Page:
A Self-Interest Analysis of Justice and Tax Compliance: How Distributive Justice Moderates the Effect of Outcome Favorability

Peter Verboon, Marius van Dijke

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    Abstract

    Compliance with tax authorities has been studied mainly in the fields of economics and psychology. The focus has respectively been on self-interest motives and justice concerns in tax compliance. We argue that both concerns are less divergent than is often thought. Specifically, we studied the moderating role of distributive justice on the relationship between outcome favorability and tax compliance in two cross-sectional surveys. It is generally believed that favorable outcomes increase compliance because they decrease what can be gained from non-compliance. The present research addresses the role of distributive justice in this process. Since people believe that distributive fairness guarantees their long-term outcomes, favorable present outcomes now imply favorable future outcomes and unfavorable present outcomes now imply unfavorable future outcomes. Thus, we expected fair outcomes to result in a strong relationship between outcome favorability and compliance. On the basis that unfair outcomes are believed to result from chance, outcome favorability should have a weaker relationship with compliance when outcomes are unfair. Even when controlling for other variables, this prediction was supported by both studies.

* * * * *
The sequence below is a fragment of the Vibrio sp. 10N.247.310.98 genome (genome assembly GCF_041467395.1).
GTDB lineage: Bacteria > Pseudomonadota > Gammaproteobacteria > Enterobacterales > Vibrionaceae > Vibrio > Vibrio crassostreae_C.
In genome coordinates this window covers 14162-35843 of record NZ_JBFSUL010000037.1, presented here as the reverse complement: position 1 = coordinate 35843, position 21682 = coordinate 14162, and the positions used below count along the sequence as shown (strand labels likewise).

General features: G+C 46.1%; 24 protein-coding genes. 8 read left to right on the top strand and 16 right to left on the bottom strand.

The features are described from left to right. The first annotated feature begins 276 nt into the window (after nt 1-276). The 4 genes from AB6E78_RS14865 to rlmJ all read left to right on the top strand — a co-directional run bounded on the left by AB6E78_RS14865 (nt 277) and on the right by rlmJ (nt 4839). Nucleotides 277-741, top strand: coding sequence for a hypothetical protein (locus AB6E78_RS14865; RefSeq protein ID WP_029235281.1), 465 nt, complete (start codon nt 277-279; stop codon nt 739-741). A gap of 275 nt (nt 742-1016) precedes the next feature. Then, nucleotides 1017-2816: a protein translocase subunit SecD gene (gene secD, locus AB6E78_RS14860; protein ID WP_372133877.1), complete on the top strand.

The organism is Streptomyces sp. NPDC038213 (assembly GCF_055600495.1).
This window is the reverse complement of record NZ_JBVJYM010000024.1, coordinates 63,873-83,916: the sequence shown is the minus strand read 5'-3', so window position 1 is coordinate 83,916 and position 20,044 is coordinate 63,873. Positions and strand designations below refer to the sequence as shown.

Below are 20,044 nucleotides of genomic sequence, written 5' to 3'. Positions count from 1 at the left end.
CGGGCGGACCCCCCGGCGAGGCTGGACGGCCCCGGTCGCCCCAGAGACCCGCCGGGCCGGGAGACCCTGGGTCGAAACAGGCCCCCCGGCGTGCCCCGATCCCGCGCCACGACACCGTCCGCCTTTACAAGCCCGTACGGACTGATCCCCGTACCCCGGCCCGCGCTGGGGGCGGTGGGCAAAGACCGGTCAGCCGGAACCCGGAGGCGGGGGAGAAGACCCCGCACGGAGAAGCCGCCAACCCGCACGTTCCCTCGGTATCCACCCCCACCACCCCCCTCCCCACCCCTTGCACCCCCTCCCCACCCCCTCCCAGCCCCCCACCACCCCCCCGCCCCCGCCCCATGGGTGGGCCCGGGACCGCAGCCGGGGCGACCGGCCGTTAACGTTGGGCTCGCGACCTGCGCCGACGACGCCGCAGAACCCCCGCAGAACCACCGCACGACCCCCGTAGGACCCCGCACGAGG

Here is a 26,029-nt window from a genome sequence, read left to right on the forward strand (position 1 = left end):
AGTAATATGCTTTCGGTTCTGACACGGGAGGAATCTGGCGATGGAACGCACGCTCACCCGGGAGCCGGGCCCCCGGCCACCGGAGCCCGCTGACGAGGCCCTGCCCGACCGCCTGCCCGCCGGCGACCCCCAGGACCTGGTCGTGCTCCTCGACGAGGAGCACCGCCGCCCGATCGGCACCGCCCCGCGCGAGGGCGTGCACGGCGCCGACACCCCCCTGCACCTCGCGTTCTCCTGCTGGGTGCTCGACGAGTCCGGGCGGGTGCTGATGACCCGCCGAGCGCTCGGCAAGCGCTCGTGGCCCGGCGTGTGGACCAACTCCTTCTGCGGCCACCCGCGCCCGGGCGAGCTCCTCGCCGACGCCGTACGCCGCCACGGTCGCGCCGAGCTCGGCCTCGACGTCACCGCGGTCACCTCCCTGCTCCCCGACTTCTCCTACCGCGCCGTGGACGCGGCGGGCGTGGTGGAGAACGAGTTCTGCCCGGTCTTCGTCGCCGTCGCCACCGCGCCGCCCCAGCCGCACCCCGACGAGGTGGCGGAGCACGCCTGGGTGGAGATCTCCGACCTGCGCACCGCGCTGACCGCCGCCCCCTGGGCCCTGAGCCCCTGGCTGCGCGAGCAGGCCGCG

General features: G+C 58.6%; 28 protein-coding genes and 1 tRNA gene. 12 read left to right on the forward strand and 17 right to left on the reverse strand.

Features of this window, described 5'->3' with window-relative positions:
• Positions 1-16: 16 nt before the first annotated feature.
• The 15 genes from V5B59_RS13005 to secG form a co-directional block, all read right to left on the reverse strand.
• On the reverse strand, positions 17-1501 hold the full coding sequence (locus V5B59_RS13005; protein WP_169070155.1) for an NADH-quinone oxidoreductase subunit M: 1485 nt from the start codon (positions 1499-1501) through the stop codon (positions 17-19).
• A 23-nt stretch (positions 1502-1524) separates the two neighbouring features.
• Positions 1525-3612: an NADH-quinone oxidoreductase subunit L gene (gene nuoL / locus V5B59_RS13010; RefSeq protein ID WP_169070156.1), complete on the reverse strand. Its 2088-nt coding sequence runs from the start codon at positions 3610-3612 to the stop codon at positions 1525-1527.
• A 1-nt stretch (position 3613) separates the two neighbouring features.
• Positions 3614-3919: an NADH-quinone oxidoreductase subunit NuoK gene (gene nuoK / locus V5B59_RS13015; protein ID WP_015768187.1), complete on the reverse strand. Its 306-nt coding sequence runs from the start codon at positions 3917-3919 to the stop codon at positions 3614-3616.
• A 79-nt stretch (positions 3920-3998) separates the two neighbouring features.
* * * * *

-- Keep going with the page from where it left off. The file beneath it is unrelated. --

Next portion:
Original languageEnglish
    Pages (from-to)704-727
    Number of pages24
    JournalJournal of Economic Psychology
    Volume28
    Issue number6
    DOIs
    Publication statusPublished - Dec 2007

    Keywords

    • Tax compliance
    • self-interest
    • outcome favorability
    • distributive justice

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